Whether it’s managing your reputation or selling products, on the internet all organisations play to algorithms. A set of online instructions that governs whether your content will be seen. As regulatory pressures bring about change for social networks, you may need to work harder to have the same impact.
“Where are you? Are you safe?”
The tone of panic in my wife’s iMessage was unmistakable – and palpable. We have an open relationship (technologically speaking, that is). We keep track of each other through our devices. And, apparently, my Apple Watch was in Brockwell Park in South East London whilst my iPhone was in Tulse Hill, several miles away. Commuting had somehow interfered with my GPS signal.
As Google’s former-CEO Eric Schmidt once put it, Google’s policy on privacy was to “get right up to the creepy line and not cross it”. In the case of our martial relationship, being able to locate each other in a second via GPS does not represent the creepy line; it’s a source of comfort and security. And that happens to be a function of the nature of privacy: It’s contextual in spirit, and by definition does not take a particular stance.
This makes it complicated when it comes to governance. Global public awareness of data privacy remains top-of-mind following the Cambridge Analytica scandal. Privacy has transcended the law books and has turned into a mainstream news story.
Social networks and the privacy debate
“Data is the new oil” has become a tired expression. But while this platitude is taken as an attribute of companies with a technological leaning, the reality is that all companies are now data companies. And the data sources extend well beyond the internet or social media: When you’re handling an old-fashioned print business card, it contains a contact’s personal information.
Social networks, however, have established a new standard, one that’s symbolic of a reality in which a person is reduced to strings of code. Filtered and aggregated by third-party vendors that gather research, the data is then used for targeted advertising. Perhaps this is why, when it comes to privacy, that social networks have become so central to the privacy debate. Of course, the Cambridge Analytica scandal was also a clear catalyst.
The UK Government’s Department for Digital, Culture Media and Sport recently published the Online Harms White Paper,which sets out plans for new laws or changes to current laws governing behaviour online. The paper revealed how social networks are designed to encourage continuous use, including small and seemingly inconsequential features that are extremely influential and addictive. Such elements of “persuasive design” – include “likes”, “comments” and “shares” – become powerful tools for quantifying social validation and for encouraging users to keep using the app or platform for longer.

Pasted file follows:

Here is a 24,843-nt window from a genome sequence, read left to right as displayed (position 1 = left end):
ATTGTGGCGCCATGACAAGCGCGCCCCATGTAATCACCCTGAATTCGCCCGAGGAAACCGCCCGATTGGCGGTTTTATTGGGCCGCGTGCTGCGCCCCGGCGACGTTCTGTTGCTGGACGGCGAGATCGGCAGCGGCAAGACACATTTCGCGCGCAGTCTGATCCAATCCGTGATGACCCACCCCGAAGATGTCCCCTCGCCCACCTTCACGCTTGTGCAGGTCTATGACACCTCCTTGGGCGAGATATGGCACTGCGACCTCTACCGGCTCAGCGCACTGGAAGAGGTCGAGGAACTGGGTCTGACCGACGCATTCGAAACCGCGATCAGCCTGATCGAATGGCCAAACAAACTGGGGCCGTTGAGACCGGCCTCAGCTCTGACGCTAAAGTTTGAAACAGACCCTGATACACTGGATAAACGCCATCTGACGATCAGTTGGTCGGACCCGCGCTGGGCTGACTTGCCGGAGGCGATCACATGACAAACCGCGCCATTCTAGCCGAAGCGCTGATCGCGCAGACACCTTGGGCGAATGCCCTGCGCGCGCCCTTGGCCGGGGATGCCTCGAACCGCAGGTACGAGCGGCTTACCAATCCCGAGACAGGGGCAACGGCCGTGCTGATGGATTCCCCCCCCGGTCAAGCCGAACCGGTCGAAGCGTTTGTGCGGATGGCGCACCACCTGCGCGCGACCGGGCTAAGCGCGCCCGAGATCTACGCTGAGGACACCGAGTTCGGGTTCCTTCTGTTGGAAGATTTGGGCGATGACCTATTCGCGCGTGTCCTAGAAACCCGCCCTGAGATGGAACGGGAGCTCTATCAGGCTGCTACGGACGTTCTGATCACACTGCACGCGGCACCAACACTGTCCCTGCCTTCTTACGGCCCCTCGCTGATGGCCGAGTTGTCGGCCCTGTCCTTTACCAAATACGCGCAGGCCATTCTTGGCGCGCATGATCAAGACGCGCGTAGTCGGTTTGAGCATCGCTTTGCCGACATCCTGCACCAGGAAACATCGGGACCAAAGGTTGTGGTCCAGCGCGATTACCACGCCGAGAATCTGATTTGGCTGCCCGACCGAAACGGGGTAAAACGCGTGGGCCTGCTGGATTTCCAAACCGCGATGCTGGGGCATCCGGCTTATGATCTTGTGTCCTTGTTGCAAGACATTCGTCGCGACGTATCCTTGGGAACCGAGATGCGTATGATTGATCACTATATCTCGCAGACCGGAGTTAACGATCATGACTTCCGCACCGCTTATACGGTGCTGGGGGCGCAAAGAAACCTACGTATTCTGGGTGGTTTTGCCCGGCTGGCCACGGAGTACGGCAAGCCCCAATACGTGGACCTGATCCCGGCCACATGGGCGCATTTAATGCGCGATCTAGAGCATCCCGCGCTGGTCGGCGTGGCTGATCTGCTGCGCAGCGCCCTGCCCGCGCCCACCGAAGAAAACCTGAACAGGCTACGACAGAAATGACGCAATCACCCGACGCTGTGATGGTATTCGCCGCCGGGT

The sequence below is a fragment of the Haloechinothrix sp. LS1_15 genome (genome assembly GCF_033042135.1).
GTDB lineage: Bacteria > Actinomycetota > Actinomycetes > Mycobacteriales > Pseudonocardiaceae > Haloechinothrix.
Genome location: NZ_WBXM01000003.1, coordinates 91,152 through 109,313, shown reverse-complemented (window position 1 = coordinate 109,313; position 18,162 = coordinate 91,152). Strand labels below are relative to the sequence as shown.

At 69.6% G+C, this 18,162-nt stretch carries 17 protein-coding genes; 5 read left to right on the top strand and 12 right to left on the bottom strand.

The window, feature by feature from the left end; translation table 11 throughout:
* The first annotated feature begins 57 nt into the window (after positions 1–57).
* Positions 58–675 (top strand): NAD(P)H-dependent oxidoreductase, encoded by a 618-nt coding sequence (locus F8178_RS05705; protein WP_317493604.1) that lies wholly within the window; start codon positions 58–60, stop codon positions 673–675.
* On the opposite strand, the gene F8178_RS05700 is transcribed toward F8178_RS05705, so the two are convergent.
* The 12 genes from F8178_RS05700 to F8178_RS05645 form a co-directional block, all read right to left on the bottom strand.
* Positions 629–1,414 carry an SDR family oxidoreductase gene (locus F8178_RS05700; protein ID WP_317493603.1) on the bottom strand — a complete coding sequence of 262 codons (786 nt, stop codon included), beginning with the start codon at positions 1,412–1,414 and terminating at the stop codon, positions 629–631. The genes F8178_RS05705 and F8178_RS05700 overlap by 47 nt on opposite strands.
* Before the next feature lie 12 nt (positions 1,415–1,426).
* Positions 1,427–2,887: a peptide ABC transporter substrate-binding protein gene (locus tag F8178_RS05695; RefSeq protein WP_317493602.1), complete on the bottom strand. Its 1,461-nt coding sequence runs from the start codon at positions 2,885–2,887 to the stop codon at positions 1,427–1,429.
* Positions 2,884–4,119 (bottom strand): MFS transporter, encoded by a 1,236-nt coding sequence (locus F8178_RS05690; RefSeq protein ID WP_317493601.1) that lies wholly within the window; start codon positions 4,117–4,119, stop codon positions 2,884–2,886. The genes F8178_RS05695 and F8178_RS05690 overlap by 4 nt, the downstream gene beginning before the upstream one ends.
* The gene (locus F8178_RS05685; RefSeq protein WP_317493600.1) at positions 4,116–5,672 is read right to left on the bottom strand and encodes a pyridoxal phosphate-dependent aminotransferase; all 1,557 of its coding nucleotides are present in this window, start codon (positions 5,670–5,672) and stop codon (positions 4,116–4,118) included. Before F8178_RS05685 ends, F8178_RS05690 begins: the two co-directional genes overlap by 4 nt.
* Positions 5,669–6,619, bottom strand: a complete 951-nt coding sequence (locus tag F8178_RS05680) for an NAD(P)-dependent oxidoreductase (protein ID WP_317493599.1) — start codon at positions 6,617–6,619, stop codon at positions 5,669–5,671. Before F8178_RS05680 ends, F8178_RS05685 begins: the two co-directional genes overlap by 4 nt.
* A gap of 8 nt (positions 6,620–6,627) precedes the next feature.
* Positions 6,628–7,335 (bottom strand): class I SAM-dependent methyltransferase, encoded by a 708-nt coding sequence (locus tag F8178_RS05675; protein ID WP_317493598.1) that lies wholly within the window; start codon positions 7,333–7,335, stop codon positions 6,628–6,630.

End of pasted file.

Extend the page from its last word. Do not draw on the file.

Alleviating these perceived pressures could form part of the Government’s response. Already Instagram is running international tests hiding likes.
What this means for corporates
As social networks find their footing to deliver privacy policies that appease regulators and online safety advocates, an online storm is brewing for corporates everywhere. Indeed, if unrest in the social media landscape was represented as a weather report, then the outlook for today would be windy, with a high chance of showers.
To be blunt: You’re an algorithm away from irrelevance.
“Content” has become a singular go-to word, offering solutions to companies struggling to reach their stakeholders. Whether that involves selling products directly to customers via advertising or using “content marketing” for soft, indirect selling.
And it’s that living and breathing social-media content that is in the crosshairs of regulators.
That’s the risk for corporates: No matter how engaging your story, a single sudden change may leave your content hidden indefinitely. Social media is the great enabler and the way to directly speak to people without journalist playing gatekeeper. It is a highly targeted approach that offers an innovative solution to investor relations or public affairs. But it also leaves organisations vulnerable to the almighty algorithm.
Take ownership of your brand
Taking ownership of your brand is about control. Tomorrow a social network may introduce a drastic change, such as an update to an algorithm that upweights video content and downgrades audio. A few lines of code may mean your communications budget will no longer last the year.
Invest in the places that matter. Understand how people are using your website. Spend time experimenting with podcasts that your organisation hosts. Create real-world events, virtual events. There are numerous possibilities to ensure your organisations ownsthe content, with social media being the contributory factor.
The greater challenge, however, is managing reputation. Our experience shows that managing reputation is a holistic practice, meaning that all business disciplines with external responsibilities have a duty to manage it – and a role in managing it. You can portray reputation, but perceptions online are a mixture of what people are saying about you.
Taking ownership of your brand will arguably become more complex, particularly as the privacy movement gathers steam and social networks reform to remain relevant.
Society’s reaction influences the contextual definition of privacy. Pay attention to how social networks and other organisations adapt. In turn, adjust your communications program. Otherwise, you’ll find yourself an algorithm away from irrelevance.